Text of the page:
Russia vows to cooperate with Pakistan on energy

A week after Pakistan and Russia signed an agreement for supply of Russian crude and oil products, Russian Foreign Minister Sergey Lavrov Monday said his country would “cooperate fully” to meet the energy needs of Pakistan. Speaking at a joint press conference with his Pakistani counterpart, Lavrov commended Pakistan for maintaining a neutral position in the Russian-Ukraine war and said the two countries would continue to cooperate in various fields. He said progress was expected soon regarding the talks on construction of Pakistan Stream pipeline. “The issue is already at an advanced stage of consideration. I am confident that there will be progress in the near future,” the minister said. Special attention was paid to this issue during the meeting of the intergovernmental commission on trade and economic cooperation of the two countries staged in Islamabad in January 2023, Lavrov noted. “Russia is ready to sign the necessary corporate documents for construction of Pakistan Stream gas pipeline,” Energy Minister Nikolay Shulginov said earlier. On January 28, the Foreign Office announced that Minister of Foreign Affairs Bilawal Bhutto-Zardari had been invited to Moscow by his Russian counterpart to “hold official talks with his Russian counterpart where the two sides would deliberate upon the entire spectrum of bilateral relations and exchange views on regional and international issues of mutual interest.” During the joint press conference after the talks on Monday, the two ministers said that the countries would continue to cooperate and work together. On January 20, Islamabad and Moscow — after the conclusion of the annual inter-governmental commission — agreed on late March as the timeline for crude oil export. This is a major development for Pakistan as the country is facing a severe economic crisis. State Minister for Petroleum Musadik Malik revealed that “Pakistan wants to import 35 percent of its total crude oil” requirement from Russia. Meanwhile, Russia’s Energy Minister Nikolay Shulginov also said that Pakistan would pay for energy purchases from Russia, when they start in late March, in currencies of friendly countries.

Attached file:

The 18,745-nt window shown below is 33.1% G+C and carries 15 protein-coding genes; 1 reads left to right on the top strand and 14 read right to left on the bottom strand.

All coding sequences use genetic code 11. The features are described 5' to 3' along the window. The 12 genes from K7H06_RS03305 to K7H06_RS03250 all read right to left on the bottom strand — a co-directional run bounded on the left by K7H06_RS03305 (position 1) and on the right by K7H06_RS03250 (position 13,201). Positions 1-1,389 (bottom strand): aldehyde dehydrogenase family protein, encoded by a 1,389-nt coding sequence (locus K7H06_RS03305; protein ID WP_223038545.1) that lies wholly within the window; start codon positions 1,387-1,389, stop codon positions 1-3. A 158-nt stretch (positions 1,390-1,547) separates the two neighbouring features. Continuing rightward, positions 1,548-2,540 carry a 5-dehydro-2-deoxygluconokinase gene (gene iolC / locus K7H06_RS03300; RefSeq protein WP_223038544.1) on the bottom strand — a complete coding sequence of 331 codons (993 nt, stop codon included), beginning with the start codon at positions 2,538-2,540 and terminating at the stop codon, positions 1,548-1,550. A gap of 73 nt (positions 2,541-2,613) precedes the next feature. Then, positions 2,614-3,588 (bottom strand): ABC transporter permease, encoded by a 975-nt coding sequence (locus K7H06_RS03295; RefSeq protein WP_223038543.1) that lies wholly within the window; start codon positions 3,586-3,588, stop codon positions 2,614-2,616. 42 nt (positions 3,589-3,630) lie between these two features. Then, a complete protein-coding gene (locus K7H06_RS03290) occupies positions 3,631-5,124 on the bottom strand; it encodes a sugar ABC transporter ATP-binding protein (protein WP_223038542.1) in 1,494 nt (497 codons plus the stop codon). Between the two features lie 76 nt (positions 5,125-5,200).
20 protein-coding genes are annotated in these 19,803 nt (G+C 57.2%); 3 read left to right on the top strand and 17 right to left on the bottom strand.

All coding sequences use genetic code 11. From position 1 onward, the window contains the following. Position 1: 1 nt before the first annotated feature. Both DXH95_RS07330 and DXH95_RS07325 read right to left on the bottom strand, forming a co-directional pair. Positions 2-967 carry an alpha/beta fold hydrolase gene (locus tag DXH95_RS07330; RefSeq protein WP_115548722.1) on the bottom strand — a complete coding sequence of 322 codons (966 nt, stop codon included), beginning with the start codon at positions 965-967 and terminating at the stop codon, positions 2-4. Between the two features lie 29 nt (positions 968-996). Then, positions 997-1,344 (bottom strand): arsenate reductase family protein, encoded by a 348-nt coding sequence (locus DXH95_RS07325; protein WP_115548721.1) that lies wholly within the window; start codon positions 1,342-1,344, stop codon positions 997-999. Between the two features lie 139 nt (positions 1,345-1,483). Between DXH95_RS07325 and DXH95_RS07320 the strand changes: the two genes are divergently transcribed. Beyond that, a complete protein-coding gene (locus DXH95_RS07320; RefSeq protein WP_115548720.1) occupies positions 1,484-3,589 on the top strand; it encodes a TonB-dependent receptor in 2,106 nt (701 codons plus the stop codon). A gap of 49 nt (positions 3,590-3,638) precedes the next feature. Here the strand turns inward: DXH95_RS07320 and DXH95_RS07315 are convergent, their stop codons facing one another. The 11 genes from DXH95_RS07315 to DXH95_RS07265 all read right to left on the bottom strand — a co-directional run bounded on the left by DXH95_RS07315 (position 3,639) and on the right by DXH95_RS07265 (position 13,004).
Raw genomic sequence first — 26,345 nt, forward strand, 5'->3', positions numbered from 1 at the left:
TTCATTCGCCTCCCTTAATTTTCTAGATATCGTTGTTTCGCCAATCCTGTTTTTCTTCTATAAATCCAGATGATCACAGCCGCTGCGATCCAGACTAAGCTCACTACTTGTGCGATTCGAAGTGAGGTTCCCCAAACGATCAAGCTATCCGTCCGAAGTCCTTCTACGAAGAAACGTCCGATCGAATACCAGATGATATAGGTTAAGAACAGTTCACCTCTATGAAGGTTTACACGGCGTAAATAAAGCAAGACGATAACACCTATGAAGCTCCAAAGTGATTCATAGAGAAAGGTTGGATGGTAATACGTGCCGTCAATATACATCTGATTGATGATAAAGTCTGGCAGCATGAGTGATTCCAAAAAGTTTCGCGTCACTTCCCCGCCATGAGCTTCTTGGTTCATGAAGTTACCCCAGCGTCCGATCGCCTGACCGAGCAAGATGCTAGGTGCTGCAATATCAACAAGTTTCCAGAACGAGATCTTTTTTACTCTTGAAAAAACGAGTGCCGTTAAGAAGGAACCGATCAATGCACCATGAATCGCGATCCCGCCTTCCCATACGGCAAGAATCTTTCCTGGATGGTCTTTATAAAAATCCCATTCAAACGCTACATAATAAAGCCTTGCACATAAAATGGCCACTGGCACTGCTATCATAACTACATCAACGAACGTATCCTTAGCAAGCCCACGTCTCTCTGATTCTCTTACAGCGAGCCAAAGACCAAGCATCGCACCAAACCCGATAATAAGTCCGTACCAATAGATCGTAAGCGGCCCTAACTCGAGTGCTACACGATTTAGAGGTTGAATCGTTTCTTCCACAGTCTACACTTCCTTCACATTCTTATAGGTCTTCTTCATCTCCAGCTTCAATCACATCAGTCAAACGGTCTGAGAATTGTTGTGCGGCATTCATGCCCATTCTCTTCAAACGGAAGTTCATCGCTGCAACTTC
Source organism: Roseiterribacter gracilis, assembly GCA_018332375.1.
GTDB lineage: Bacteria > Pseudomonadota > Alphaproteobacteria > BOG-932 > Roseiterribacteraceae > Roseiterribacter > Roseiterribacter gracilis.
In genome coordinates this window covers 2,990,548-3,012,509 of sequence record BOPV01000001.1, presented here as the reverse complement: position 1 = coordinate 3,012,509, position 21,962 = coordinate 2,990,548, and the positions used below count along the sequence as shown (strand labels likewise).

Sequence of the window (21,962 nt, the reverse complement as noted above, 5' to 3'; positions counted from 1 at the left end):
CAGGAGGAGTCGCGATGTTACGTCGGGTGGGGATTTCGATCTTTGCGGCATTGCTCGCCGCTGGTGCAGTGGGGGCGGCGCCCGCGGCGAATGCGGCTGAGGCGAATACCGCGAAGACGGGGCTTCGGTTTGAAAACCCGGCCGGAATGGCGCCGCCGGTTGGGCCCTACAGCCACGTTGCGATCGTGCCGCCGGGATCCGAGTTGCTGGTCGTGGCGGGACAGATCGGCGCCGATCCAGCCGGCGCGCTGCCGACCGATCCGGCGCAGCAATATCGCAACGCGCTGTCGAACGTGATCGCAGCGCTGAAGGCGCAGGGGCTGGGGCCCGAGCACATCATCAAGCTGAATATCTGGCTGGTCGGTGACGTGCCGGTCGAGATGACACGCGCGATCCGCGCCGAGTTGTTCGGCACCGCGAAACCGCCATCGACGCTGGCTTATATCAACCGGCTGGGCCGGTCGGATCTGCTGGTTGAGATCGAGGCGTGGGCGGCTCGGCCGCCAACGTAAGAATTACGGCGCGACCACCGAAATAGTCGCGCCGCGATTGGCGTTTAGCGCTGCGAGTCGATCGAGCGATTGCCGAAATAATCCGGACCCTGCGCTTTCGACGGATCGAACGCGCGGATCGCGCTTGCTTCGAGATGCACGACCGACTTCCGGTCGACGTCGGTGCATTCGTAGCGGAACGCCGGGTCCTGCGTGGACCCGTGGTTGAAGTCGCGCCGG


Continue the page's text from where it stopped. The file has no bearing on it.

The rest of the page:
Pharmaceutical goods’ export increases by 26.85% to US$175.025 mln

The export of pharmaceuticals goods from the country has witnessed an increase of 26.85 percent during the first half of the fiscal year (2022-23) as compared to the corresponding period last year. Pakistan exported pharmaceutical products worth US$ 175.025 million during the period from July-December (2022-23) as compared to the export of US$ 137.978 million during July-December (2021-22), showing a growth of 26.85 percent, according to the Pakistan Bureau of Statistics (PBS). In terms of quantity, the export of pharmaceutical goods also rose by 88.21 percent from 15,197 metric tons to 28,603 metric tons, the data revealed. Meanwhile, on a year-on-year basis, the pharmaceutical goods’ export increased by 26.83 percent during the month of December 2022 as compared to the same month of last year. The pharmaceutical exports in December 2022 were recorded at US $31.176 million against the export of US$ 24.581 million in December 2021, the PBS data revealed. On a month-on-month basis, the exports of pharmaceutical goods however decreased by 2.43 percent in December 2022 as compared to US$ 31.953 million in November 2022.